When the dust settles, the common experience (and expectation) that both channels will share is convenience. Delivery is EVERYWHERE. Uber Eats, Amazon Prime, GrubHub, Doordash, Goldbelly, FreshDirect, and so many more. The on-demand, on-time, transparent delivery experience is here and here to stay. This is true of retail as it is of other conveniences.
In this article, we are setting out to connect the dots. To look at the role that changing demand, changing customer expectations, changing opportunities, and changing technology are playing to enable the ‘all-delivery’ economy — the on-time, on-demand, transparent acquisition of goods. There are so many details when it comes to logistics. Let’s pull back the curtain so you can better understand where the opportunities are, where the traps are, and what is happening now.
MORE DELIVERY OPTIONS IN THE NEW ‘DELIVERY-ONLY’ NORMAL
According to the latest Global eCommerce Consumer Research Report, more than half of shoppers surveyed in the United States and France — and a whopping 62% of consumers in Russia — said they chose to purchase goods from one retailer over another specifically because of expanded delivery options, which included contactless delivery, in-store pickup, and a curbside experience. In every case, consumers valued up-to-date delivery information, the ability to choose what was best for them, and the knowledge that the carrier and consumer would stay safe and healthy throughout the delivery process.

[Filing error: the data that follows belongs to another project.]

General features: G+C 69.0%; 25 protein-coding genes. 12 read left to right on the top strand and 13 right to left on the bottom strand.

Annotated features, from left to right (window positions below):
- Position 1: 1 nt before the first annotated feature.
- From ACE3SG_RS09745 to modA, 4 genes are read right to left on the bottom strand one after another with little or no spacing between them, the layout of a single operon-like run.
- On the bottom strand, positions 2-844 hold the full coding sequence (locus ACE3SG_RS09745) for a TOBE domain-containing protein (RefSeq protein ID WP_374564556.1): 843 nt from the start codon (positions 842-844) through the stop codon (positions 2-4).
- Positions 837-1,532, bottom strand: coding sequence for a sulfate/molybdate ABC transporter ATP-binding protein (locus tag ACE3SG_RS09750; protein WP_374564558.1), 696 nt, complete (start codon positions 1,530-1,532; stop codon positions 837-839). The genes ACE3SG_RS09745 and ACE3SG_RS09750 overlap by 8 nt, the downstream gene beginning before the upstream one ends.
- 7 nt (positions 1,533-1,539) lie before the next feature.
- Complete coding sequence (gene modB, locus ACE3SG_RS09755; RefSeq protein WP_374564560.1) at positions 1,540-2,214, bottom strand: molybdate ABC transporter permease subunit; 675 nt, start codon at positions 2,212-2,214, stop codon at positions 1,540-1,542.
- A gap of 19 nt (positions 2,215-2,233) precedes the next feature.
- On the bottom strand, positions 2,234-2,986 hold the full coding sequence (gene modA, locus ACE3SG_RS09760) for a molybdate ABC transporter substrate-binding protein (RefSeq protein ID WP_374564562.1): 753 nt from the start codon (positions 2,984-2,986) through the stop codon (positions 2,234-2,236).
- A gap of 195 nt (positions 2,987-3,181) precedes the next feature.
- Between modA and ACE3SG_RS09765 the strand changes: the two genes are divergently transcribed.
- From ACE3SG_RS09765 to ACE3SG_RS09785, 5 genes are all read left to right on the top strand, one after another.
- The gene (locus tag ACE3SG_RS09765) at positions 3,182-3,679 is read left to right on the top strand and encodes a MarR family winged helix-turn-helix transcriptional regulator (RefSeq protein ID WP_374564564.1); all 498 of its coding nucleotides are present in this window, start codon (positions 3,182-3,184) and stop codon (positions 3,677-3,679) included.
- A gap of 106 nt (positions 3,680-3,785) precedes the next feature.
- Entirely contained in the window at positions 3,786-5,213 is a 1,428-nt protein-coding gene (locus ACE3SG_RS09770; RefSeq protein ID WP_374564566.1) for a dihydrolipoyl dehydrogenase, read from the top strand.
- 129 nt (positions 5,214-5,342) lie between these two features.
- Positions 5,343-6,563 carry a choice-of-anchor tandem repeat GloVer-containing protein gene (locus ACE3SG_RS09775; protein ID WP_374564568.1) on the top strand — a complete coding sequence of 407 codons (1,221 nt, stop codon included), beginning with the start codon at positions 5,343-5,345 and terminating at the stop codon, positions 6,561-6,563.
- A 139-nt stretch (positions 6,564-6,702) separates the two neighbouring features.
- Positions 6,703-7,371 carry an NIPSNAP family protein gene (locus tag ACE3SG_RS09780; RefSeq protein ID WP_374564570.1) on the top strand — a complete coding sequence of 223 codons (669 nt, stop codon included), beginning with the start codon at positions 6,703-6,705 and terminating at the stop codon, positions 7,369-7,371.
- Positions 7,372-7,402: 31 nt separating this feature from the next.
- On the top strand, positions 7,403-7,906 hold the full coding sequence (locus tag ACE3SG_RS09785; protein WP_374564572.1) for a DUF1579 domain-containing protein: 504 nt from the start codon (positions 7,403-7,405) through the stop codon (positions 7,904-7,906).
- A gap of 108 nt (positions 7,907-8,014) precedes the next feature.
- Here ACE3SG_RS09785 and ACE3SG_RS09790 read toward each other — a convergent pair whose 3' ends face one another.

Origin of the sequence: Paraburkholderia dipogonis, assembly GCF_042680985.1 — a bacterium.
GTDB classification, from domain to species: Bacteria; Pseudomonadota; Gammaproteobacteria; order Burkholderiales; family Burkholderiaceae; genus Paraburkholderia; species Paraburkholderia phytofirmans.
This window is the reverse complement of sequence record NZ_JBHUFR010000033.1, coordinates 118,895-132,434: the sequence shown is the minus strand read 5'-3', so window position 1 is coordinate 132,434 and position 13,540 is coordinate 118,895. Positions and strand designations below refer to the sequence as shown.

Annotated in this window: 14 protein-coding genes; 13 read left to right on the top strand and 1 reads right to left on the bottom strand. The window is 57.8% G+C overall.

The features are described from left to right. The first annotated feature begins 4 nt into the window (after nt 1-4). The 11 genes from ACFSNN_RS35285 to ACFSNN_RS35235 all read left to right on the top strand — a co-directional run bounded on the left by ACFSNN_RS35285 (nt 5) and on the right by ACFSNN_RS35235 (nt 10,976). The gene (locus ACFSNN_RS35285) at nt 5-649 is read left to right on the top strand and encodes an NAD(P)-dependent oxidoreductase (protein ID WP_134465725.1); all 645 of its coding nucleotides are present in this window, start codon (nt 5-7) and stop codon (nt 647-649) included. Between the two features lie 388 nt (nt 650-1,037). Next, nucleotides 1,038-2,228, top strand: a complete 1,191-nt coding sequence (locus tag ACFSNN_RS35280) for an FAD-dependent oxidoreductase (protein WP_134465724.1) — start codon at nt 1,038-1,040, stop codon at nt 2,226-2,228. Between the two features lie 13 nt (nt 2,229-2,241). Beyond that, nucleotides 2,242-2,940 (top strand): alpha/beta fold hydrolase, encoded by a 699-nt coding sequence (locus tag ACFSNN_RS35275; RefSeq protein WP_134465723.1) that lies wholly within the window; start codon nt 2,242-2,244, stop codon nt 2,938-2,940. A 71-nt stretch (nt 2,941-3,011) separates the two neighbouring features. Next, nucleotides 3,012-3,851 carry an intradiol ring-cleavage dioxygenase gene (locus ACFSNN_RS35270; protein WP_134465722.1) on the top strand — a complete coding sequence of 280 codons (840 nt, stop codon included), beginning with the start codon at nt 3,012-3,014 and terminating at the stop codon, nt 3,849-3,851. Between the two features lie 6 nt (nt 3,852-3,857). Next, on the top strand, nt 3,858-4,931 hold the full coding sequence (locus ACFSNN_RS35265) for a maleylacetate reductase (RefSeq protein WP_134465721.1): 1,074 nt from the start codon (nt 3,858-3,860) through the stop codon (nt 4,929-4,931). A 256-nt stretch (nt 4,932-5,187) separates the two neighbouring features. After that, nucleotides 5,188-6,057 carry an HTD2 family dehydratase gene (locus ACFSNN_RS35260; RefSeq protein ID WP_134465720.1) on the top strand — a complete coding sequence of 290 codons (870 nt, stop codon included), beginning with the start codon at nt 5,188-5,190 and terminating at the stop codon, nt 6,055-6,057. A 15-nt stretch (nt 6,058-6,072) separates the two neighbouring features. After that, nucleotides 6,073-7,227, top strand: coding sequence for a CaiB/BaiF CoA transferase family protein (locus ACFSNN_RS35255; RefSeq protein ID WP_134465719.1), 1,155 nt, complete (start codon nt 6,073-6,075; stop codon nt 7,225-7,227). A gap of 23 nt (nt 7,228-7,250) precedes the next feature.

THE IMPORTANCE OF CONTACTLESS DELIVERY
While relaxed shutdowns have allowed stores to open with limitations, many locations are still closed, or at least not operating at full capacity. For those that are open, many are finding success through Pick Up/Drop Off (PUDO) and Buy Online Pick Up in Store (BOPIS) services. As the pandemic continues, customers will continue to value deliveries that minimize social interactions, including contactless delivery and curbside pickup.
REIMAGINING THE ROLE OF STORES
As contact-free shopping continues to be the consumer’s preference, retailers are reimagining the role of the store. Ship from Store is an omnichannel model that perfectly encapsulates the need to support warehouse logistics while providing consumers with delivery options. The model, adopted by retailers including Target and Walmart, offers guaranteed rapid delivery services that utilize in-store stock more efficiently. Additionally, the Ship from Store model allows for brick-and-mortar locations to continue to bring in a profit, even while closed to the public. By populating the distribution network and turning stores into mini-warehouses, retailers can increase the items that they ship, improve stock dispersion and availability, and provide a broader choice of delivery options to customers.
THE UNAVOIDABLE ISSUE OF RETURNS
Returning merchandise has become a critical component of the e-commerce experience as more and more consumers turn their homes into dressing rooms. In a recent report, nearly 60% of consumers said they would be more likely to shop on a site that made the return process easier. Moreover, nearly 70% of global shoppers looked at a retail website’s return policy before completing a purchase — up 200% from 2018 — and nearly half of respondents said that a site’s return policy had deterred them from making a purchase. In the same report, nearly 30% of global customers, and 62% of Chinese customers, said they preferred to mimic the in-store experience online by buying multiple items and expecting to make a return, and these responses were submitted pre-pandemic. While returns can be a hassle for retailers, they are a key driver of customer loyalty and can make-or-break a purchasing decision.